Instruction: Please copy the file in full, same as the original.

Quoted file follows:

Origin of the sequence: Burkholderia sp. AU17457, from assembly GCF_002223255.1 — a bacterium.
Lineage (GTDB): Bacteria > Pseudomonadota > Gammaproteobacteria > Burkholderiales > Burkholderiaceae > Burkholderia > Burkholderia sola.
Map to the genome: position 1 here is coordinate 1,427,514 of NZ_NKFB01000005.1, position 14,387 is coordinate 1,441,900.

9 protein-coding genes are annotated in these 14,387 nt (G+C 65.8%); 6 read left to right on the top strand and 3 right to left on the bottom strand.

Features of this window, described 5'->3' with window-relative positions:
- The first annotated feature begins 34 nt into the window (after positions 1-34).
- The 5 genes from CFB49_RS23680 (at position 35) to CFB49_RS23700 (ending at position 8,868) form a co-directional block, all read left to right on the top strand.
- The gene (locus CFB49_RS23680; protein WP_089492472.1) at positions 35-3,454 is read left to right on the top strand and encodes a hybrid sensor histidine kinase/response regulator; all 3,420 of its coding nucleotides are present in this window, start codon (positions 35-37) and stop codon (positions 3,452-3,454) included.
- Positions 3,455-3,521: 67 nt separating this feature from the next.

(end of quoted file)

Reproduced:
Origin of the sequence: Burkholderia sp. AU17457, from assembly GCF_002223255.1 — a bacterium.
Lineage (GTDB): Bacteria > Pseudomonadota > Gammaproteobacteria > Burkholderiales > Burkholderiaceae > Burkholderia > Burkholderia sola.
Map to the genome: position 1 here is coordinate 1,427,514 of NZ_NKFB01000005.1, position 14,387 is coordinate 1,441,900.

9 protein-coding genes are annotated in these 14,387 nt (G+C 65.8%); 6 read left to right on the top strand and 3 right to left on the bottom strand.

Features of this window, described 5'->3' with window-relative positions:
- The first annotated feature begins 34 nt into the window (after positions 1-34).
- The 5 genes from CFB49_RS23680 (at position 35) to CFB49_RS23700 (ending at position 8,868) form a co-directional block, all read left to right on the top strand.
- The gene (locus CFB49_RS23680; protein WP_089492472.1) at positions 35-3,454 is read left to right on the top strand and encodes a hybrid sensor histidine kinase/response regulator; all 3,420 of its coding nucleotides are present in this window, start codon (positions 35-37) and stop codon (positions 3,452-3,454) included.
- Positions 3,455-3,521: 67 nt separating this feature from the next.